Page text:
Tom Hardy, Shia LaBeouf and Jason Clarke star as indestructible brothers and bootleggers during prohibition, but they soon find out guns, gangsters and naked damsels in distress are the very least of their worries when a corrupt law official arrives into town and wants blood to be shed. But does all of this violence, chaos and illegal liquor translate into a worthwhile movie? Find out after the jump.
Australian director John Hillcoat and writer Nick Cave join forces once again after their 2005 masterpiece The Proposition and the 1988 prison drama Ghosts of the Civil Dead for Lawless. Set in 1931, the Bondurant brothers (Hardy, LaBeouf and Clarke) are the most successful and most popular bootleggers in all of Franklin county, Virginia during prohibition. This is all jeopardized in an instance when special deputy Charlie Rakes (Guy Pearce) arrives in town. He’s an incredibly unpleasant and insidious man wanting a share of the profits or else. Along with being revered, the brothers are also feared and considered immortal, but will this mean anything in a war against a ruthless and immoral deputy who will do just about anything to bring them down?
The Proposition (Directed by Hillcoat and Written by Cave) is one of the greatest westerns I have ever seen so it goes without saying that these two are a creative force to be reckoned with. Cave is an amazing screenwriter and Hillcoat a great director, so I can’t event begin to tell you how it breaks my heart that Lawless is a mediocre drama filled with a handful of decent moments in a menagerie of stupidity. The amount of potential in each and every frame is almost infuriating.
But before any of this can be said, let’s elaborate.
The performances are the start of the problem. Shia LaBeouf is underwhelming, Tom Hardy does what he can but underneath his shifty eyes and grunting, but there’s very little there. Gary Oldman as a notorious gangster who converses and makes deals with the brothers is very good yet on-screen for a grand total of 10 minutes (don’t let the trailer fool you). The female leads/love interests Jessica Chastain and Mia Wasikowska put in an effort, but their characters are just so paper-thin. However, the worst performance by far is that of Guy Pearce – he is one of the best character actors you’ll find, and yet his role is directed with three sides of ham and cheese, it’s almost as if he’s imitating a drunken Liza Minnelli and not a villain one should fear. It’s over-acted to no end.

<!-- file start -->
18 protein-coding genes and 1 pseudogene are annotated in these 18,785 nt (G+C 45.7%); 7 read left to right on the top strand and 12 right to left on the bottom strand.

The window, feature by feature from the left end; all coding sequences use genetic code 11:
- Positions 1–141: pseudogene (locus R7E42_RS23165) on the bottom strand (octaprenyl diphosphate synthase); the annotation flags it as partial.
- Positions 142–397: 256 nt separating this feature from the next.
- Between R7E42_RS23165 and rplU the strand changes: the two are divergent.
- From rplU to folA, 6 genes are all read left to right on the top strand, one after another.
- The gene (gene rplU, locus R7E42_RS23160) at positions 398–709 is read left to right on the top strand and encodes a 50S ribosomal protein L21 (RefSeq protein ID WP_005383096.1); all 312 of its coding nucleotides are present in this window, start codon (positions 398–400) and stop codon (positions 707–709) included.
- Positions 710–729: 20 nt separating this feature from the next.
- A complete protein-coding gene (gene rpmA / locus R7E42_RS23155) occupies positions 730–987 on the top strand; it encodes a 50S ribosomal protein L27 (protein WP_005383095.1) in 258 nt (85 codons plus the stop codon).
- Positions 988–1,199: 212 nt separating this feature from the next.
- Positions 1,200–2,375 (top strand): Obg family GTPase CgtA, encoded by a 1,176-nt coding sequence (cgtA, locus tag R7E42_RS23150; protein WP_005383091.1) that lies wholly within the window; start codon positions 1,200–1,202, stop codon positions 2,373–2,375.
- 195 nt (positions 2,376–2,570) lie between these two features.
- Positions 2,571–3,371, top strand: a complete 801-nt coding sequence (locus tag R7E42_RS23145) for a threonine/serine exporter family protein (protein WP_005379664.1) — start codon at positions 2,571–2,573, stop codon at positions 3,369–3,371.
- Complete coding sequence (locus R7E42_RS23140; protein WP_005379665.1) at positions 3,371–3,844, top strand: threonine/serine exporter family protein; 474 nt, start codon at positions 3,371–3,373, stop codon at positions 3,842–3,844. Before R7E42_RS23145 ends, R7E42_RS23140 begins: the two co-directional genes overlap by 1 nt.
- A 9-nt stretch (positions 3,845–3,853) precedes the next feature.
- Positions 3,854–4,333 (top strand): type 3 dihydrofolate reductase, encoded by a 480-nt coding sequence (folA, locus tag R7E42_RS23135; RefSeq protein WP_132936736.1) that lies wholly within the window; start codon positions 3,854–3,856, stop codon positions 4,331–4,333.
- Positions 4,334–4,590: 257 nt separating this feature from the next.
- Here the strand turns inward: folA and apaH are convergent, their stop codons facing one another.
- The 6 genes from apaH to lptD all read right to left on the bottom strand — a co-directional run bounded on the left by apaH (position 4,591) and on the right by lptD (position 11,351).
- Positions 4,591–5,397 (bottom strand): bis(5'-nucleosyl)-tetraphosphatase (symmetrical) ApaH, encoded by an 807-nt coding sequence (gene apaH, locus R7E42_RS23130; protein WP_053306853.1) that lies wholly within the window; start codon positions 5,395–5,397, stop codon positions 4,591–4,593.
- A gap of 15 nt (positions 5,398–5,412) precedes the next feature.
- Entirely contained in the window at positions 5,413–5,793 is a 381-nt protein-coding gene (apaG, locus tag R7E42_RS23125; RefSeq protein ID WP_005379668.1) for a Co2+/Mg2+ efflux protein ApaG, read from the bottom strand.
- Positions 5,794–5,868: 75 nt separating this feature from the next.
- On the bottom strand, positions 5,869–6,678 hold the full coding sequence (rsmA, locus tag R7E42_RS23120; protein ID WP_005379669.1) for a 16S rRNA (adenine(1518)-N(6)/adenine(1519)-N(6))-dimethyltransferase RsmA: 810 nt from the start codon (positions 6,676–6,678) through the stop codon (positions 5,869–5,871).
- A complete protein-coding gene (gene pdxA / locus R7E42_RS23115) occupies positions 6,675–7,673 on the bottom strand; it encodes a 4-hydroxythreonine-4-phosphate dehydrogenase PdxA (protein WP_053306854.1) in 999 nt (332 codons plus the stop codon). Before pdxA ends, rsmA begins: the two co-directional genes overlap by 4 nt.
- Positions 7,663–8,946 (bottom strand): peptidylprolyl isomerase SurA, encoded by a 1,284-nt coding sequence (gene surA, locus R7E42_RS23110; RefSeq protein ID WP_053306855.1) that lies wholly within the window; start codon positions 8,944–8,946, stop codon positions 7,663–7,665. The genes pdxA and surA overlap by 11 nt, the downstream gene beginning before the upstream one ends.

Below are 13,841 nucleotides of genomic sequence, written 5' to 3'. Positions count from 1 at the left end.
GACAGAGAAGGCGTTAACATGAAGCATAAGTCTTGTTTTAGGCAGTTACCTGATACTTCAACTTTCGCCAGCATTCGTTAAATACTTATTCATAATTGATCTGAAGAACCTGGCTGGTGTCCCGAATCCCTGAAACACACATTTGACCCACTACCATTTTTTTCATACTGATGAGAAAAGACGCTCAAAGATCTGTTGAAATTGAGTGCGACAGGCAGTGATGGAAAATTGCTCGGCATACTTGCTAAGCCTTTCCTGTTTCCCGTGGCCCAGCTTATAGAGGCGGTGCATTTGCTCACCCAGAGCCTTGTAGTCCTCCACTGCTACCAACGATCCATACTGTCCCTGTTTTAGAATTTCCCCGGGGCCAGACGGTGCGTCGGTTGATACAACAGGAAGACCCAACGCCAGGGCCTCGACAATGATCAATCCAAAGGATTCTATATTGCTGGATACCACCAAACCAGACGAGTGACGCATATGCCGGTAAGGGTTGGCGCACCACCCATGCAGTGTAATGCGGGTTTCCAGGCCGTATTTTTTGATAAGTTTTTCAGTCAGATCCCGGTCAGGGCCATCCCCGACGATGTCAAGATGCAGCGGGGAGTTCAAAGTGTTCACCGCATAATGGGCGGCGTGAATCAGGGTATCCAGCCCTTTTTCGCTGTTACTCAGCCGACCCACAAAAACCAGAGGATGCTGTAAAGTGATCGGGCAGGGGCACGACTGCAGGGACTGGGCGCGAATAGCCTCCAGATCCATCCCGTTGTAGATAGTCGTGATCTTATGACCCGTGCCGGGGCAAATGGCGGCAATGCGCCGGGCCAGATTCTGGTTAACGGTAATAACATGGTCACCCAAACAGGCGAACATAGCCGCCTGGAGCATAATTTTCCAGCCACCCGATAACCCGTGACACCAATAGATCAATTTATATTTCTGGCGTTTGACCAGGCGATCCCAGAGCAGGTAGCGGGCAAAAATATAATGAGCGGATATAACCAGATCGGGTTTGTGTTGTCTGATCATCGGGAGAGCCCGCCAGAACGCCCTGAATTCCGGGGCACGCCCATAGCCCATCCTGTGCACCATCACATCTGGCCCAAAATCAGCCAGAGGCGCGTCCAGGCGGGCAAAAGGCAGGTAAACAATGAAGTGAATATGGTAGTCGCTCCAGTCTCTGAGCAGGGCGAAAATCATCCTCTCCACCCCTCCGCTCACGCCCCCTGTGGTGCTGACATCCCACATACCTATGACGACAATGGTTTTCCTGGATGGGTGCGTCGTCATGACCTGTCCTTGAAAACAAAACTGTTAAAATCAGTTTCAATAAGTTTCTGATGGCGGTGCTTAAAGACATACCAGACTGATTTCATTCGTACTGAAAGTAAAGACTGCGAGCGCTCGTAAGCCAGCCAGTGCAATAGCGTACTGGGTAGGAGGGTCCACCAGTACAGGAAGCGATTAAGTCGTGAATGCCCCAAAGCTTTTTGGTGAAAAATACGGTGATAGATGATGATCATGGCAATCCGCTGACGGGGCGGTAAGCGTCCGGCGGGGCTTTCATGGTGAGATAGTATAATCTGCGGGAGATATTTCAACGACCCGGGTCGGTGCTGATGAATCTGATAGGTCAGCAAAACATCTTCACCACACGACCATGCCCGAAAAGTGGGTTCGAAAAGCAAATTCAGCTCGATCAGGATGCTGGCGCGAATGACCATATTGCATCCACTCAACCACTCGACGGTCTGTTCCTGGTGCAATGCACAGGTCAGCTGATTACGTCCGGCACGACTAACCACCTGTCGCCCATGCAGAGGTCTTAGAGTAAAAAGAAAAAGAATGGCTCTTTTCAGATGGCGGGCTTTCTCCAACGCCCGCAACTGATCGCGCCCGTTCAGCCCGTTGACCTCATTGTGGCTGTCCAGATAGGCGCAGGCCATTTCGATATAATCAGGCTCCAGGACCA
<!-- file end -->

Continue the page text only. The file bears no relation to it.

These less than spectacular performances can only be attributed to the screenplay written by Nick Cave who is an amazing writer yet his adaptation of the novel ‘The Wettest County In The World’ by Matt Bodurant is an absolute mess. The character of the deputy is so one-dimensional and silly (the performance is only the tip of the iceberg) that he’s merely a villain and not an established character.
Almost every female role in the film requires nudity – I’m not even kidding. They all get undressed at one point or another (man with the trench coat in the back, this is your lucky day), but of course, this means they succumb to making stupid decisions and embarrassing acts just to please the brothers – this really does get tiresome. But putting the supporting cast aside, the brothers themselves don’t have very much depth as characters either, beyond holding crates of booze and acting tough in front of women, there isn’t a whole lot more to them.
As said, this REALLY breaks my heart in having to say all of this, but something wonderful could have been made out of this material, especially at the hands of these two great storytellers, but it just never rings true. Sure it passes the time well enough, and there are moments which hint at a better movie being even remotely possible, but overall, it just falls flat. Moments of heavy-handed violence prove dull and ineffective given the lack of context.
The film is apparently based on a true story, yet how can one believe that in the early 1930’s, all men were bastards who spoke in grunts and every woman you could possibly meet simply despised wearing clothes? Although they’re two very different films, please see The Proposition instead, almost everything that fails with Lawless is achieved tenfold in that film – you won’t regret it.
By Chris Elena
Director: John Hillcoat
Writer(s): Nick Cave, Matt Bodurant (Novel)
Starring: Tom Hardy, Shia LaBeouf, Guy Pearce, Jessica Chastain, Gary Oldman
Runtime: 116 minutes
Release Date(s): Australia: October 11 2012; New Zealand: February 7 2013; USA: August 29 2012